In the Action Plan, the main principle is that all children, regardless of their immigration status, are first and foremost children and should be treated as children. In the territory of Europe, they must be guaranteed full protection and, in many areas, the same enjoyment of rights as their peers. Why? Because it is best for them and best for us.  And we have agreed on it!

The task of addressing the situation of the refugee and migrant children recently arrived in Europe will, of course, demand concerted efforts for many years to come.

Children must matter in migration policies and debates. Given the urgency of addressing the needs of all migrant children, we need to create synergies between states, international organisations and NGOs to overcome the challenges. As far as the states are concerned, more solidarity is needed to relocate more children and help them live their childhood in dignity.  How is it possible that the first relocation of unaccompanied minors from Italy took place very recently in April and May since the start of the EU Emergency Relocation Scheme?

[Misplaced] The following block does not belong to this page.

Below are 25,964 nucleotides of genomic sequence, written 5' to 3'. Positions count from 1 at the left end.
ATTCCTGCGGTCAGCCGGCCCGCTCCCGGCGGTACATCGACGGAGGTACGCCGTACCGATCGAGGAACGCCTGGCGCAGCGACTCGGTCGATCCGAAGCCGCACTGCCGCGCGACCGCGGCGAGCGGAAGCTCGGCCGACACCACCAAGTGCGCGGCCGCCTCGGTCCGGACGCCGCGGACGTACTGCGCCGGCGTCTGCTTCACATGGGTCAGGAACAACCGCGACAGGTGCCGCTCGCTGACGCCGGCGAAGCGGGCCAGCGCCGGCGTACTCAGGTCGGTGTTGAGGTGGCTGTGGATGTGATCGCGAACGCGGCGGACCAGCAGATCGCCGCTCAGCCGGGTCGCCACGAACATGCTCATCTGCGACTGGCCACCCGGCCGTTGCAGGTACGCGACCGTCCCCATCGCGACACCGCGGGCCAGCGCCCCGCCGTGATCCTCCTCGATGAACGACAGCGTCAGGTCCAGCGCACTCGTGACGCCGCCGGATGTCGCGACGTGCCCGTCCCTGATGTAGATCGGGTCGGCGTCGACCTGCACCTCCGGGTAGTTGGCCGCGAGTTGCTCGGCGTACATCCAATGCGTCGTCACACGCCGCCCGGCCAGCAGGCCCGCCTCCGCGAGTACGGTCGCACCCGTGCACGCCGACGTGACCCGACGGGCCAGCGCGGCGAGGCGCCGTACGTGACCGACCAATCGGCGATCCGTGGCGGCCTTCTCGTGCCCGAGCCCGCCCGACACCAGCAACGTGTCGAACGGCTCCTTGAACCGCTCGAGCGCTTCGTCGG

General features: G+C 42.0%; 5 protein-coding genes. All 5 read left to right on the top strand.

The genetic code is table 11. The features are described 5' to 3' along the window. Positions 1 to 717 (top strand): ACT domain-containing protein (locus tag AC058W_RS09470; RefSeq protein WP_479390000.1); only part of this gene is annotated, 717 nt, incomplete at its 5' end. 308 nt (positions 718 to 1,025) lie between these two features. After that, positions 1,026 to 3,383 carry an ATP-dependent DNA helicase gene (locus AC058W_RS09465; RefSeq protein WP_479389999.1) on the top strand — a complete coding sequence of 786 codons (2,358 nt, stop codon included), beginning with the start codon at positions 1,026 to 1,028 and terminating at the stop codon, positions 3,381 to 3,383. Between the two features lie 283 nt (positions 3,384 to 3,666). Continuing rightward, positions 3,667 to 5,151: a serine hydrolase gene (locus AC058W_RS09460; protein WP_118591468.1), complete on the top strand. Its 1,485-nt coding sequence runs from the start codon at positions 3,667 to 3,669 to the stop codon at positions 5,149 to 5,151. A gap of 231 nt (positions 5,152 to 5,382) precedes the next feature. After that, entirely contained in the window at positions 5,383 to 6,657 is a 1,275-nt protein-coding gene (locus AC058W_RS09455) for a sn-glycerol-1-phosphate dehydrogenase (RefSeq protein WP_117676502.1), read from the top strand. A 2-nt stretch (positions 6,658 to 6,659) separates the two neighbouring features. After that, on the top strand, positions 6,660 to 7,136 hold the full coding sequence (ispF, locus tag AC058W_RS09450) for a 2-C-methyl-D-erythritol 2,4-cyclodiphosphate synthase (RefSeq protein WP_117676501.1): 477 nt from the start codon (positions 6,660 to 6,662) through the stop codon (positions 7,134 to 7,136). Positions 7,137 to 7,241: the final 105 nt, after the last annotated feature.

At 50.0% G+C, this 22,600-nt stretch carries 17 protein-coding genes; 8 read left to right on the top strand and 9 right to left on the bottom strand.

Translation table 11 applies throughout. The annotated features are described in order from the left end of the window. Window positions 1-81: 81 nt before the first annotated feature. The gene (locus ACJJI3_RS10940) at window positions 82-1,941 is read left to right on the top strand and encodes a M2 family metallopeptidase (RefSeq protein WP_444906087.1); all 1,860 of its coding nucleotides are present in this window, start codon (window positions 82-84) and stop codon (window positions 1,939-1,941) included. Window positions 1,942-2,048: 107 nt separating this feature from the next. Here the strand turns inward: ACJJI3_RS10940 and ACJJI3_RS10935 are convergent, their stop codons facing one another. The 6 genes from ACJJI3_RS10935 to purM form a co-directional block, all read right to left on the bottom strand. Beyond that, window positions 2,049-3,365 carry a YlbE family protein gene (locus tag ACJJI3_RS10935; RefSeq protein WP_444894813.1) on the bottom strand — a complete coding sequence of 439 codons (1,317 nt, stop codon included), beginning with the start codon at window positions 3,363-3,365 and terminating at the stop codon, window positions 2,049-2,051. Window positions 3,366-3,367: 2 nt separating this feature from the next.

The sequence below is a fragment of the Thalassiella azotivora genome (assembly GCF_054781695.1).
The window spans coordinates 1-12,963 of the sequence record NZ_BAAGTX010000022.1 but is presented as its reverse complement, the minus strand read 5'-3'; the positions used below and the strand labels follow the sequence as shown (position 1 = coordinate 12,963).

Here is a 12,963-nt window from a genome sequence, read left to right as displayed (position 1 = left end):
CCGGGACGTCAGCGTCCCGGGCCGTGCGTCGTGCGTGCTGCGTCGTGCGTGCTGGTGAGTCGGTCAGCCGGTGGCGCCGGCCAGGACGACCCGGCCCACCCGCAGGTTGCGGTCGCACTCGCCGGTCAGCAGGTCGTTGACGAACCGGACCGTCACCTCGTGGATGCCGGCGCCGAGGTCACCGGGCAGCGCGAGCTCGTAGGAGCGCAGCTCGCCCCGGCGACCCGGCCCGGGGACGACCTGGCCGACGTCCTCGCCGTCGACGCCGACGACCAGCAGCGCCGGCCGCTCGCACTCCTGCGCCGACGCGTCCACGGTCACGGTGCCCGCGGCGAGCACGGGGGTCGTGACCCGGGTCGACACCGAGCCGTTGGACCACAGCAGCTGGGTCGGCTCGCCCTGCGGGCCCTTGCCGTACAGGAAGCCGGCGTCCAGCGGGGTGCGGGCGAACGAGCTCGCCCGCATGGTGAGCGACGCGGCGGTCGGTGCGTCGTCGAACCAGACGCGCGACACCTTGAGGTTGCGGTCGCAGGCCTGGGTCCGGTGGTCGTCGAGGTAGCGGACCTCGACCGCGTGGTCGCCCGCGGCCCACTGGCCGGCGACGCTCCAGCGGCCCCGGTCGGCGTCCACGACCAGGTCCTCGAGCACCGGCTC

One area where we can create synergies is the implementation of the already mentioned Council of Europe Action Plan on refugee and migrant children. The plan was adopted very recently. It covers both emergency responses and long-term strategy. Our primary consideration should be the best interest of the child, regardless of his or her immigration status or background.